Another fight is likely brewing over the county’s agency that oversees mental health services for thousands of Mecklenburg residents.
Mecklenburg County commissioners on Tuesday will get a recommendation that they ignore the preference of a top state health official and create a one-county authority to govern MeckLINK Behavioral Healthcare and its millions of dollars in federal Medicaid funds.
Such a move would be at odds with N.C. Health and Human Services Aldona Wos. Several commissioners said that last week Wos told Mecklenburg she wouldn’t approve MeckLINK – currently governed by commissioners – moving under a single-county authority. DHHS spokesman Ricky Diaz said Wos discussed the department’s preference but did not issue a directive.
That is acknowledged in a report from a committee that’s been studying how to deal with the agency after state legislators passed a law requiring that MeckLINK be turned over to an authority.
The report said the secretary has told the county she’d only approve MeckLINK merging with an existing contiguous managed-care organization.
There are two: Gastonia-based Partners Behavioral Health Management and Kannapolis-based Cardinal Innovations.
The transition is necessary after legislation during the recent session forced Mecklenburg to give up control of MeckLINK and turn it over to an authority.
The committee charges that Wos’ preference for merging with an existing organization is not consistent with the newly passed law, contending Senate Bill 208 allows for single-county authorities and multi-county authorities, contiguous or not.
Commissioner Trevor Fuller, a Charlotte lawyer, said the committee is right. “The statute does allow for it,” Fuller said. “I think if we follow the statute despite what the secretary says, we’re on solid ground.”
The three committee members – a retired county attorney, a provider and a local mental health advocate – recommend commissioners create a Mecklenburg authority and appoint its board.
They say that arrangement would:
• Allow commissioners to influence policy by approving the authority’s budget and members of its board.
• Cause the least disruption to Mecklenburg’s current system.
• Provide the best assurance that current programs would be preserved and that local collaborations would be maintained.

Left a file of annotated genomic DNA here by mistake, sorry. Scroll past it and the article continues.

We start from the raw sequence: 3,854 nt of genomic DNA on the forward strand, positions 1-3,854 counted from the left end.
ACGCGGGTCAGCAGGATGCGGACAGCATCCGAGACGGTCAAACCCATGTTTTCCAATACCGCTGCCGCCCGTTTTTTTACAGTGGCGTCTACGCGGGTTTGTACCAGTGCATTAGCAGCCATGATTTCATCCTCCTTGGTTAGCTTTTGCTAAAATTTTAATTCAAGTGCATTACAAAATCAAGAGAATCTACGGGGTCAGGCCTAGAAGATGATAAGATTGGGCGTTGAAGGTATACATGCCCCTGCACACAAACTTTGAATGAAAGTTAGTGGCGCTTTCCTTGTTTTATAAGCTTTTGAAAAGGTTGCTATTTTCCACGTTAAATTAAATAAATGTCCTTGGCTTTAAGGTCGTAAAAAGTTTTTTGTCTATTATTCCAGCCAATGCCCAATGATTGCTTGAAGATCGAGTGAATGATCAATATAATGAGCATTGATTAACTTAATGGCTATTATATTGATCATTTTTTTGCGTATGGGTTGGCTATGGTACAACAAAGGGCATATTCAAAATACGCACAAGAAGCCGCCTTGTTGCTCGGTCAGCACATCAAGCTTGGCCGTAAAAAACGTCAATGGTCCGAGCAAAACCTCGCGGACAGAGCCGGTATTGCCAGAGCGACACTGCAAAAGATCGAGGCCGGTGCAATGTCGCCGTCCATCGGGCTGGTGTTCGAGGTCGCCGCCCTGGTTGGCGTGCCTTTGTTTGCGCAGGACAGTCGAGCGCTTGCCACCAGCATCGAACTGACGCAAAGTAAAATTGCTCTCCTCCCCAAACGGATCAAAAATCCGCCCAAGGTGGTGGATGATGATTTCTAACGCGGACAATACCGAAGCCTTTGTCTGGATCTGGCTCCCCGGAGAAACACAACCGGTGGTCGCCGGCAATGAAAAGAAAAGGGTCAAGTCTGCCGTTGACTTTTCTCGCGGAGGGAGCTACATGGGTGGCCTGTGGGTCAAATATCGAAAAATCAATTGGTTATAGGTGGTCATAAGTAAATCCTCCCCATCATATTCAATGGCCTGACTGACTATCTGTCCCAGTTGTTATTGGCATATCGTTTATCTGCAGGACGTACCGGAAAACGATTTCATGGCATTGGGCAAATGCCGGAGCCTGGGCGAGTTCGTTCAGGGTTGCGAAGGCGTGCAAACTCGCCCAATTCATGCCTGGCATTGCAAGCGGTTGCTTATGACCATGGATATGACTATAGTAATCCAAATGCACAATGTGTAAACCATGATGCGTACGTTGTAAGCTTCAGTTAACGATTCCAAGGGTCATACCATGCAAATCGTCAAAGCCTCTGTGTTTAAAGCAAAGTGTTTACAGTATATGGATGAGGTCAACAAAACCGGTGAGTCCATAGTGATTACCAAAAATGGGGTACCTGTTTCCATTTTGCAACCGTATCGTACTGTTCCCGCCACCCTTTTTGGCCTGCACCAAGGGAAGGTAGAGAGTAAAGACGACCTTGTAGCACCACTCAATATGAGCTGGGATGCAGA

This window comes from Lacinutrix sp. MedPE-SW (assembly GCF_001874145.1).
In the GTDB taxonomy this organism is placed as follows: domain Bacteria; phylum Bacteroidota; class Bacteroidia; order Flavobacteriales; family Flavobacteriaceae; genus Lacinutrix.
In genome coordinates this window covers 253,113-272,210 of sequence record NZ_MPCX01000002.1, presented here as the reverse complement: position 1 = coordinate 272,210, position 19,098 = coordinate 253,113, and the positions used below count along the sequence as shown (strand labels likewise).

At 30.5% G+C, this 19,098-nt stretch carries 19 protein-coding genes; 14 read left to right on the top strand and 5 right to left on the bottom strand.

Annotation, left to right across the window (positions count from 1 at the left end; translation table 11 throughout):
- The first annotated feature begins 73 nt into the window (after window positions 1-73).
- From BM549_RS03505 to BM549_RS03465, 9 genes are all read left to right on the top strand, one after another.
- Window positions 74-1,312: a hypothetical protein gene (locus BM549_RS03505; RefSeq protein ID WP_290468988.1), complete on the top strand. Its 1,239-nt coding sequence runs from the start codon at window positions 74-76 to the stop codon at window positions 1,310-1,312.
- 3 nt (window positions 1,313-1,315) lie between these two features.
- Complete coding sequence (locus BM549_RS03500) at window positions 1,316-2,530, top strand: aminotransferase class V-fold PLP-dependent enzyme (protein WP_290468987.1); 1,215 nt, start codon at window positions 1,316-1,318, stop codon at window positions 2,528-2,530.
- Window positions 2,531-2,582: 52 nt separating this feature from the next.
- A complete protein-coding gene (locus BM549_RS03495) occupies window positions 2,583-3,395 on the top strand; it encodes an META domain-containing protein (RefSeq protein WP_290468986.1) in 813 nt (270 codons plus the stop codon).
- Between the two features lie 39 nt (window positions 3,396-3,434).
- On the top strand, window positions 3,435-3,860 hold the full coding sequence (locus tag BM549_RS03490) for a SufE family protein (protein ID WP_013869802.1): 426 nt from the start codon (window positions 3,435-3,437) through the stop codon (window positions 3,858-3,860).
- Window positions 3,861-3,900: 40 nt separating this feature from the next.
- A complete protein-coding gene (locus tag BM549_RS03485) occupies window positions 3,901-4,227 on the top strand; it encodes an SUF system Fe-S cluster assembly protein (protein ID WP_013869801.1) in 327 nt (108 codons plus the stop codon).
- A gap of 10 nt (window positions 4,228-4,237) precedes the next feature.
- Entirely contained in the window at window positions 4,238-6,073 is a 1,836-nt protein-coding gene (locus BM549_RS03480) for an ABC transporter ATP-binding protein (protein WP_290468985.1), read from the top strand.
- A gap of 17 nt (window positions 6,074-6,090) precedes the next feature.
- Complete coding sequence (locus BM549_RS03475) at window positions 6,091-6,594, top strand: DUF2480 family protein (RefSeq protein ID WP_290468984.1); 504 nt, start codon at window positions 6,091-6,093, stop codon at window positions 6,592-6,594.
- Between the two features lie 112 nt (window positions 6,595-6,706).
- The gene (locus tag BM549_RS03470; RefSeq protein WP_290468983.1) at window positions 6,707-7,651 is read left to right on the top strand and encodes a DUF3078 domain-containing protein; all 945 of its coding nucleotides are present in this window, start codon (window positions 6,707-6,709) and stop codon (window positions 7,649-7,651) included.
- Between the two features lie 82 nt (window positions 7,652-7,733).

• Give consumers and providers access to a mental health governing board.
• Provide Mecklenburg with “the ability to meet the intent of the law” and give MeckLINK time to figure out its future.
MeckLINK is the only one-county MCO in the state. Diaz, the DHHS spokesman, said MeckLINK leaders have been invited to Raleigh later this month to discuss finances and options. “Our goal is a longterm, sustainable model,” he said.
Some commissioners seem to be tiring of the ongoing saga between the county and state over what do with MeckLINK, and seem resigned to turning it over to one of the multiple-county MCOs.
Fuller said the board is faced with “bad options.”
The single-county authority would include expensive transition costs. And merging with another MCO would mean “our citizens may not receive the quality of attention they have been receiving.
“Our citizens are stuck in the middle.”
Then there’d be the question of what to do with about $18 million the county spends for services that are outside Medicaid’s requirements.
“What do we do about that?” Fuller asked. “We can’t say we’re not going provide (those services) anymore. Or we can and watch our jails and emergency rooms fill up.”
He said if the board chooses to merge with another MCO, he’d be interested in hearing more from Partners.
“They seem to really want to do business with Mecklenburg – and give the county a voice,” he said.
Commissioner Bill James, a Republican, wants the county to get “out of the mental health care business.”
The committee’s recommendation, he emailed to other commissioners and county officials on Monday, “just continues a fight that is unwinnable, unwise and financially disastrous to the county.”
Board Chair Pat Cotham, a Democrat, wants to turn MeckLINK over to Cardinal – which Wos and her predecessor tried to force last year before the county sued to prevent it from happening.
Mecklenburg spent millions to get MeckLINK operating.
A single-county authority “is what the state said not to do,” Cotham said. “We’ve already fought this battle and spent a lot of money. We tried in January to go it alone. We can’t keep spending taxpayer dollars on something we don’t have a shot at.”
She said she prefers turning the agency over to Cardinal because it is more established. Partners, she said, has only been operating since February.
Cotham said Cardinal officials have told her they want as little disruption for MeckLINK clients as possible. They would keep the MeckLINK name and hire many of MeckLINK’s employees.
“I’m not comfortable, as big as we are, with merging with a group that just started in February,” she said. “We need the security of a bigger, more established group.
“Since the state is planning on reducing the numbers of these authorities, then going with a bigger group reduces the chances of having to go through this again.”
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